No matter how safely a tower has been erected or with how much care a ladder has been sited, without a safety harness the worker is still in a lot of danger as they will have no second level of safety should something go wrong. When a tower is finally at its fullest height, no one should be allowed to work at any level without appropriate harnessing and choosing the right one is crucial. Some allow the worker to lean back, away from the work, suspended from the front. Others are ‘full body’ with special padded leg harnessing which allows suspension from the job in hand – these are typically used by tree surgeons, but they have other uses as well, if something needs to be fixed in a confined space. There are even special harnesses designed to be used where there will be flames or sparks and these perhaps are the ones which should always be checked before use both for suitability and for old burned areas which may weaken them. Care and storage of harnesses is also covered, because some are used infrequently and could perish is stored wet or tangled.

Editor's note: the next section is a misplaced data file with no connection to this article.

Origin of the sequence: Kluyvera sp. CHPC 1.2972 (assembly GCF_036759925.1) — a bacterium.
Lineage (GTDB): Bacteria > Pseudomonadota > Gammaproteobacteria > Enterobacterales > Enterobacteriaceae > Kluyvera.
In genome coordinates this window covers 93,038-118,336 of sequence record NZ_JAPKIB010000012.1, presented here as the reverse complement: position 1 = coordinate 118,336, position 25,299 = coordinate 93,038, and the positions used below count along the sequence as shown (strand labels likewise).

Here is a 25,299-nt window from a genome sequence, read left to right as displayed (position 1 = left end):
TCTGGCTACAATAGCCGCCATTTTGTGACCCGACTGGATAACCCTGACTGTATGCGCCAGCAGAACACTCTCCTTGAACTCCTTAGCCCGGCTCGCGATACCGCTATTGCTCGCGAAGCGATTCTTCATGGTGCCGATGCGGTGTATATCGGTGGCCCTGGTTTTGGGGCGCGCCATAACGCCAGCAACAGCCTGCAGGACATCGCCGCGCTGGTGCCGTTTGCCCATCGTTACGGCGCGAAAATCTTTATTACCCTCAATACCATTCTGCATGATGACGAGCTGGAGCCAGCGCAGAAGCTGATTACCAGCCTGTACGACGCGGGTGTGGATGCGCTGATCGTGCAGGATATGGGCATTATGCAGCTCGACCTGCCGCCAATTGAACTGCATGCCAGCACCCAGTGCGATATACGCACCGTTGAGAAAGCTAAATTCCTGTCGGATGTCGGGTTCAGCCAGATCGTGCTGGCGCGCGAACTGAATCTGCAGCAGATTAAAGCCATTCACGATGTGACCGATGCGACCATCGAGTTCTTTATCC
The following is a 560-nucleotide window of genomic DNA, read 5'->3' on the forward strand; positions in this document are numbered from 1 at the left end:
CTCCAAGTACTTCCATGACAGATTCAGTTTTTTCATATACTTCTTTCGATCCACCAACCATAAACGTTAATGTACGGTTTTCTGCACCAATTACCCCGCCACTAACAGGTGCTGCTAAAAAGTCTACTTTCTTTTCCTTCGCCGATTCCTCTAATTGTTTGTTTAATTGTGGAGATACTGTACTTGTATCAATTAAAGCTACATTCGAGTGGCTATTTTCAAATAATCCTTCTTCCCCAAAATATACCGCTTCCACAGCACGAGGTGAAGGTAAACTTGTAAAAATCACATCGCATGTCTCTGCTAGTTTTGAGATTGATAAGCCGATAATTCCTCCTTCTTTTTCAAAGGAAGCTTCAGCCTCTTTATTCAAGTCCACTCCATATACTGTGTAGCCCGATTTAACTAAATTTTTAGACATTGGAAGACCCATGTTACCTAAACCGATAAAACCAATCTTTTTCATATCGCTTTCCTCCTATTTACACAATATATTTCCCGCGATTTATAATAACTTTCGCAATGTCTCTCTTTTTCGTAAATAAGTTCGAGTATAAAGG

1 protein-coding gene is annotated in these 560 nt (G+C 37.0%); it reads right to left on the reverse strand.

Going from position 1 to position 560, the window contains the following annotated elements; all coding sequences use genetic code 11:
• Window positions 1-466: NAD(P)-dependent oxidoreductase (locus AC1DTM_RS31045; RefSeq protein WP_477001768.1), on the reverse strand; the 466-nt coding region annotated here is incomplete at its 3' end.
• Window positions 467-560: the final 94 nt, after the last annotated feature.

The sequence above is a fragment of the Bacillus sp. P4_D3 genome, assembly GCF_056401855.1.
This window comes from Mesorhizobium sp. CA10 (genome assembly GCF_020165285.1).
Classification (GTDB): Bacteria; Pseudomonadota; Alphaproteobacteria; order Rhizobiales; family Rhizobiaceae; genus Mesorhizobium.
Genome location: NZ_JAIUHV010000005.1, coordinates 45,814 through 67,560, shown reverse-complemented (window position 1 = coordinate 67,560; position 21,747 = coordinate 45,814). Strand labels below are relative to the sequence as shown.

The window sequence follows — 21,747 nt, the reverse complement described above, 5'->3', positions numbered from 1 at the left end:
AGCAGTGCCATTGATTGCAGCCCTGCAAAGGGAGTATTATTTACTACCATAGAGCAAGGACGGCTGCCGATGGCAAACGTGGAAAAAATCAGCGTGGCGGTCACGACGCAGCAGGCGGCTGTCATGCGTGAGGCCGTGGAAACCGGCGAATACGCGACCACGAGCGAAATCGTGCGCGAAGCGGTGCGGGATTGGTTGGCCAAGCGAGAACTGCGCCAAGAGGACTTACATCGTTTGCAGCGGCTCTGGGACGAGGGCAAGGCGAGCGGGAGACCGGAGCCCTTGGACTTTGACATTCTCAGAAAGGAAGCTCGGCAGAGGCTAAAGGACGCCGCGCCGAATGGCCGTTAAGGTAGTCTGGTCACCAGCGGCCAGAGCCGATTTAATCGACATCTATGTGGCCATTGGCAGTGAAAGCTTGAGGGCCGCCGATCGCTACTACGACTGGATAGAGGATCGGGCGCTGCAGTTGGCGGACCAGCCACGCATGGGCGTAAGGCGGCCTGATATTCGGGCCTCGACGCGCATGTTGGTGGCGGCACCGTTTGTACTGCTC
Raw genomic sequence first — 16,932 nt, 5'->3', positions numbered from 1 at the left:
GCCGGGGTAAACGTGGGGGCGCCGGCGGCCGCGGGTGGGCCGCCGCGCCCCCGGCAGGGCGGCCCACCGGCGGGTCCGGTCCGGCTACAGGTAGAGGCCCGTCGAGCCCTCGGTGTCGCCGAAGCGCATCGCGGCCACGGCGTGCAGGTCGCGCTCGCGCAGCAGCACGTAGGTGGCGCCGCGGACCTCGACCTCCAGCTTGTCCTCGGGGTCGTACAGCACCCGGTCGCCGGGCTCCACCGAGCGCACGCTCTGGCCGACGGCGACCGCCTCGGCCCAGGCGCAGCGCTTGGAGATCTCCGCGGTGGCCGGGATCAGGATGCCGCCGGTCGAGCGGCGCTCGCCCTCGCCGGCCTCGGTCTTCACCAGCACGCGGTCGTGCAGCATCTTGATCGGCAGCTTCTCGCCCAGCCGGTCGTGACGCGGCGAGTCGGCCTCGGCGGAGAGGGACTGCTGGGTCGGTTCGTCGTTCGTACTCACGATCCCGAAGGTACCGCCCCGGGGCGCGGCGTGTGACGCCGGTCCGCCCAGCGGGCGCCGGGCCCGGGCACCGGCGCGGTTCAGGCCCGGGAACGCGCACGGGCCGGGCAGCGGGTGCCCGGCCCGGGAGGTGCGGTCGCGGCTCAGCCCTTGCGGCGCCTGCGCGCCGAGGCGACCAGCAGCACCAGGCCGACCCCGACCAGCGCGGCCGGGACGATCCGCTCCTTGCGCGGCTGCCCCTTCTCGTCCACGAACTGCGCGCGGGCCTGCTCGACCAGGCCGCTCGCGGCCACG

Checking is essential
Harnesses can easily be damaged and if it is at all possible everyone who needs a safety harness to do their work should be given one to have as their own personal equipment, so they do not have to constantly be adjusted, which can weaken the straps and buckles. If you are forced to use communal harnesses and one fails, you may be able to claim for injury compensation, as there may be a failure of care by an employer if shared harnesses are not recommended for your job.
For a no win, no fee* service, make sure it’s AAH
Personal injury law firms just don’t come any better than Accident Advice Helpline. With many years’ experience and Esther Rantzen for a patron, the company offers no-obligation advice and operates a no win, no fee* service. Its simple 30-second test will let you know if you are eligible to claim. The accident must have happened in the last three years and have been someone else’s fault. You must also have asked advice from a medical professional as soon as was possible after the event. With a 24-hour helpline and support all the way, why not contact AAH now?
Date Published: June 15, 2014
Author: David Brown